Dialogue

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Lesson Transcript

INTRODUCTION
Eric: Hi everyone, and welcome back to EnglishClass101.com. This is English Prepositions Made Easy Season 1 Lesson 18 - Changing Your American Insurance Plan. Eric Here.
Becky: Hey I'm Becky.
Eric: In this lesson, you’ll learn the prepositions “concerning” and “regarding.” The conversation takes place at work.
Becky: It's between a female customer and Sean.
Eric: The speakers are strangers, so they will use formal English. Okay, let's listen to the conversation.
DIALOGUE
Sean: Hello, Kennedy's insurance, how may I be of assistance to you?
customer: I have a question concerning my new insurance plan.
Sean: What is your question regarding?
customer: It's about my payment dates. Can I change the date?
Sean: Of course. Do you want to continue weekly payments or monthly payments?
customer: Can I change to monthly payments?
Sean: We will send you a letter regarding this change through the mail. Have a nice day!
Eric: Listen to the conversation one time slowly.
Sean: Hello, Kennedy's insurance, how may I be of assistance to you?
customer: I have a question concerning my new insurance plan.
Sean: What is your question regarding?
customer: It's about my payment dates. Can I change the date?
Sean: Of course. Do you want to continue weekly payments or monthly payments?
customer: Can I change to monthly payments?
Sean: We will send you a letter regarding this change through the mail. Have a nice day!
POST CONVERSATION BANTER
Eric: In this conversation, we got to see Sean at work.
Becky: Yes, it seems that he has a customer service job for an insurance company.
Eric: Customer service… What is that like in the US?
Becky: It’s very important. If you work in customer service, you’re expected to be polite and cheerful at all times.
Eric: I think the US has an international reputation for cheerful customer service.
Becky: Really? That’s good to hear. Customer service is tough work.
Eric: Yeah, I guess that being helpful and happy all of the time despite external factors must be tough.
Becky: Yeah, and many customer service positions aren't well paid.
Eric: Right, we spoke in an earlier lesson about restaurant staff being underpaid and relying on tips.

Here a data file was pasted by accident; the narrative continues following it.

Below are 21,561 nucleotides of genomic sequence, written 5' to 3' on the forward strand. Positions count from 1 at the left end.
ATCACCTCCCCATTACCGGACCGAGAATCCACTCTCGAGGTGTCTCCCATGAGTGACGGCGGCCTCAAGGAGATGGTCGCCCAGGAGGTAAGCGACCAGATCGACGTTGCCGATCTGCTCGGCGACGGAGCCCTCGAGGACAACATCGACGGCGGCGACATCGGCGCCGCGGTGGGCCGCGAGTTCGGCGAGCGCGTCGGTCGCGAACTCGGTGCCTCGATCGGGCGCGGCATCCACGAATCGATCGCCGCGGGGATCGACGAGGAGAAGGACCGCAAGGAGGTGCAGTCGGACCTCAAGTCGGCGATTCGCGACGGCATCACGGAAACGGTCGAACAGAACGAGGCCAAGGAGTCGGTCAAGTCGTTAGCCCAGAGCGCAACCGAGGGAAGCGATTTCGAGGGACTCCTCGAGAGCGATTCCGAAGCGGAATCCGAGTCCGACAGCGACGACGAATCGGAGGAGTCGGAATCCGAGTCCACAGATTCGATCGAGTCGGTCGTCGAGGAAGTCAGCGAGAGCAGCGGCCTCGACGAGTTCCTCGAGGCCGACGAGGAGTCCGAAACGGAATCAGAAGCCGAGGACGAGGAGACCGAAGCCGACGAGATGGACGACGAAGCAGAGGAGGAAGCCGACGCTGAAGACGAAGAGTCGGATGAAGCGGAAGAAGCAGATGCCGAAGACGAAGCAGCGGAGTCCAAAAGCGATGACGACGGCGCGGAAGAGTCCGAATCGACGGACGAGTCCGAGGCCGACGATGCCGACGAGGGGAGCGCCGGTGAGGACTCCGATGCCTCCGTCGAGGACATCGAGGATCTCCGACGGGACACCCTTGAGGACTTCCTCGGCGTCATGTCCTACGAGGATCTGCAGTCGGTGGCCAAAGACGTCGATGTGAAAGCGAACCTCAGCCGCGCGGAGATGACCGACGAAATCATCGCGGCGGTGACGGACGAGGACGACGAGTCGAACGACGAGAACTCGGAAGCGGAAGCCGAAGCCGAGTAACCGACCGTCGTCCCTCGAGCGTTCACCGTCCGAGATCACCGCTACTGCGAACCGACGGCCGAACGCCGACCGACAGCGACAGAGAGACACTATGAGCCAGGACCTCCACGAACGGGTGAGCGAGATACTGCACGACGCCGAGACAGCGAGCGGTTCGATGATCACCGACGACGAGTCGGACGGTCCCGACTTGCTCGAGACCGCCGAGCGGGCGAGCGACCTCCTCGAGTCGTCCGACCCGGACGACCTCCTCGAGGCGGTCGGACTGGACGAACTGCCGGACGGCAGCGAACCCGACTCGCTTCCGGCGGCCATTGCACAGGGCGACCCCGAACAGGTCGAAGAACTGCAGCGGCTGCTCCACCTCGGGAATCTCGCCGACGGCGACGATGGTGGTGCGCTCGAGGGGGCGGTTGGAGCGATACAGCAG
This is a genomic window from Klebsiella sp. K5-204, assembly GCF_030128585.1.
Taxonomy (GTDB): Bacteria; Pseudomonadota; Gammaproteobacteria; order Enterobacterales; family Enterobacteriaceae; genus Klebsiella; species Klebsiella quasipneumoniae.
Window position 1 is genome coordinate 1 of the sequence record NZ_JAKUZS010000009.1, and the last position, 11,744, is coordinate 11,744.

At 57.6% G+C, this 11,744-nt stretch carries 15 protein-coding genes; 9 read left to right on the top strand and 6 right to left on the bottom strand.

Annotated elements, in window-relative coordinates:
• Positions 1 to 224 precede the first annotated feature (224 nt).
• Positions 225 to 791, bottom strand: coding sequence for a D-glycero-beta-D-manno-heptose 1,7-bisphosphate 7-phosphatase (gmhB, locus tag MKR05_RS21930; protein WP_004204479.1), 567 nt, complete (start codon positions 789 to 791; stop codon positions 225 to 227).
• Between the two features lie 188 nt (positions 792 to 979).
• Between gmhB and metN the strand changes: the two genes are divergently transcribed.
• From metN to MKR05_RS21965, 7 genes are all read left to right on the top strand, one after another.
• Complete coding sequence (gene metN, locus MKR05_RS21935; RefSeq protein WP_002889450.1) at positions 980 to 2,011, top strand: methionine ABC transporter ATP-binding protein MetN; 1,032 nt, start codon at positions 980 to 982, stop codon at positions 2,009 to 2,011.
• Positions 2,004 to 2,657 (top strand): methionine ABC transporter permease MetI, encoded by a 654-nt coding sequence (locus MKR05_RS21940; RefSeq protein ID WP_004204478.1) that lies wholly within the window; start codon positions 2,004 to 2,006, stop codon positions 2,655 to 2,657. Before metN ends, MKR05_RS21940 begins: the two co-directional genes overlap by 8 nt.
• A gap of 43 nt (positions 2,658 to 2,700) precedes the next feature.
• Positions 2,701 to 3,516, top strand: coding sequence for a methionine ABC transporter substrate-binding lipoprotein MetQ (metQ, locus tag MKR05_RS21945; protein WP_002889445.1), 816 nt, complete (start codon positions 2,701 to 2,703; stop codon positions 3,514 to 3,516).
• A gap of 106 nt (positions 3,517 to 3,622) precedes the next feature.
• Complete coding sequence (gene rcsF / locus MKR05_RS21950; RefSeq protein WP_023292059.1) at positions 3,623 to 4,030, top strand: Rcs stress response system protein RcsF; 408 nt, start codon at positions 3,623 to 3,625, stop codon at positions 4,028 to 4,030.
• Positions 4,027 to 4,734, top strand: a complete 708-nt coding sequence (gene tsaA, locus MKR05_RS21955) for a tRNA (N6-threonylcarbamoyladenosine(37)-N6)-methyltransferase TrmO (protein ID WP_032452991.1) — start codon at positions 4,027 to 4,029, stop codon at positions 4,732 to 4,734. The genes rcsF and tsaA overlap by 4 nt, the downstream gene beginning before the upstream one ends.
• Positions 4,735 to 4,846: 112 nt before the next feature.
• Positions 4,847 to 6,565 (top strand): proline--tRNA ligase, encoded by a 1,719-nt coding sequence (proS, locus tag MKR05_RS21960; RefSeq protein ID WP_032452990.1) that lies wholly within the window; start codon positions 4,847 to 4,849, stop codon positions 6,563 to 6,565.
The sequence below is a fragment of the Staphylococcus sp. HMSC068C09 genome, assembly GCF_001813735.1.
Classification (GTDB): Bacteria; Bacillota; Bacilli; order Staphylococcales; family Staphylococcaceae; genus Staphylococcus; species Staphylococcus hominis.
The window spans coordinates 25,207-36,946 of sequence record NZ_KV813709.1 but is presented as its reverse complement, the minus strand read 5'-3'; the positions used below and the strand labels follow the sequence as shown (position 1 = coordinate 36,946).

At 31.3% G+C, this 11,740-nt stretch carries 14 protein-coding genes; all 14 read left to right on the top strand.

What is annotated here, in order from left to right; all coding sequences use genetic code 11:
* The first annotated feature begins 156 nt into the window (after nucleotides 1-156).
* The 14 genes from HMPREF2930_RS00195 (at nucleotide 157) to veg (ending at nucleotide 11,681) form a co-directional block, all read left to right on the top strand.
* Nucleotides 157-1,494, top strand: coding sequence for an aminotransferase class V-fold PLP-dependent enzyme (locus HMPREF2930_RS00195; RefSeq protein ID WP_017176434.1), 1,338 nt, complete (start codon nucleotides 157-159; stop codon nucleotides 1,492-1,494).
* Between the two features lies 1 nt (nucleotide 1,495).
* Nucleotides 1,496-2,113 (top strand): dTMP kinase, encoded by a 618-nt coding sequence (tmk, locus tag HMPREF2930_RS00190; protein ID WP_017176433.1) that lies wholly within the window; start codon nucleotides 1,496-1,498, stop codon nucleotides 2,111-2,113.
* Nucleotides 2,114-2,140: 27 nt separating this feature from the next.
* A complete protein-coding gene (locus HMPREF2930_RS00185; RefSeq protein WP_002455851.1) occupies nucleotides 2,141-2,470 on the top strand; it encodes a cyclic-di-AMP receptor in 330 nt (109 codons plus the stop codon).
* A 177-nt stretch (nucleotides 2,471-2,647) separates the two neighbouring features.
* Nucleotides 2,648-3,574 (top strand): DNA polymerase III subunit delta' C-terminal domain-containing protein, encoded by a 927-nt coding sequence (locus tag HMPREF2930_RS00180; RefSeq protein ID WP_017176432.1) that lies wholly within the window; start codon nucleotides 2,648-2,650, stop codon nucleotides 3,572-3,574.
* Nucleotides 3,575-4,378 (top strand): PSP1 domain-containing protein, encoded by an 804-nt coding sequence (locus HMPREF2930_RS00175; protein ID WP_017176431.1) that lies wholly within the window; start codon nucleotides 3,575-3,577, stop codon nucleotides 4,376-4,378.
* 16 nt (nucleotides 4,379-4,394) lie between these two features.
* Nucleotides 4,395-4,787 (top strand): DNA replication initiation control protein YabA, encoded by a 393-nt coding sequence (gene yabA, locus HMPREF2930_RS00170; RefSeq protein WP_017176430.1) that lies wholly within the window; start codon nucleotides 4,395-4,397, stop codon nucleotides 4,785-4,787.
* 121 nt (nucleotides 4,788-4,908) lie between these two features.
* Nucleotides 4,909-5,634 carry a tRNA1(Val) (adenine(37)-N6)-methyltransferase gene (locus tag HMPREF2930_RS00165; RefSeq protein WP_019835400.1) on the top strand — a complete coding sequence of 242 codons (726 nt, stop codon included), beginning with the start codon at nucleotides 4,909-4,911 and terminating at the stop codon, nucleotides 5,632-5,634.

Becky: You should also tip other people that work in customer service, such as taxi drivers and bellboys at hotels.
Eric: Wow, service with a smile is expensive. Okay, now onto the vocab.
VOCAB LIST
Eric: Let’s take a look at the vocabulary from this lesson. The first word is...
Becky: insurance [natural native speed]
Eric: agreement where a person makes payments to a company, for a promise that the company will pay money in the case of injury or incident agreed upon
Becky: insurance[slowly - broken down by syllable]
Becky: insurance [natural native speed]
Eric: Next we have...
Becky: assistance [natural native speed]
Eric: to help somebody by sharing work or doing work for them
Becky: assistance[slowly - broken down by syllable]
Becky: assistance [natural native speed]
Eric: Next we have...
Becky: question [natural native speed]
Eric: a sentence worded to ask for information
Becky: question[slowly - broken down by syllable]
Becky: question [natural native speed]
Eric: Next we have...
Becky: payment [natural native speed]
Eric: money that is owed to cover a bill or service
Becky: payment[slowly - broken down by syllable]
Becky: payment [natural native speed]
Eric: Next we have...
Becky: date [natural native speed]
Eric: a day in the calendar
Becky: date[slowly - broken down by syllable]
Becky: date [natural native speed]
Eric: Next we have...
Becky: weekly [natural native speed]
Eric: to occur once every seven days
Becky: weekly[slowly - broken down by syllable]
Becky: weekly [natural native speed]
Eric: Next we have...
Becky: monthly [natural native speed]
Eric: to occur once every month
Becky: monthly[slowly - broken down by syllable]
Becky: monthly [natural native speed]
Eric: And last...
Becky: mail [natural native speed]
Eric: material sent by air, land, or sea using the postal system
Becky: mail[slowly - broken down by syllable]
Becky: mail [natural native speed]
KEY VOCAB AND PHRASES
Eric: Let's have a closer look at the usage of some of the words and phrases from this lesson. The first word is...
Becky: question
Eric: ...meaning "a sentence worded to ask for information." What can you tell us about this word?
Becky: It’s easy to make and identify question sentences in English.
Eric: What should we look out for?
Becky: Question words - these are “what”, “where”, “when”, “who”, “how” and “why.”
Eric: Also in writing, you’ll see a question mark.
Becky: When speaking, sometimes questions don’t have question words. You can tell these by the rising intonation at the end. For example, “You going home?”
Eric: Can you give us an example using the word question?
Becky: Sure. For example, you can say, “Can I ask you a question?”
Eric: ...which means "Can I ask you something to find out some information?" And this sentence is a question!
Becky: Right! Did you hear the rising intonation?
Eric: Okay, what's the next word?
Becky: Date
Eric: meaning "a day in the calendar." What can you tell us about this word?
Becky: A “date” is a specific day, usually identified by month and day.
Eric: Here’s a common question you might ask if you don’t know what day it is: “What’s today’s date?”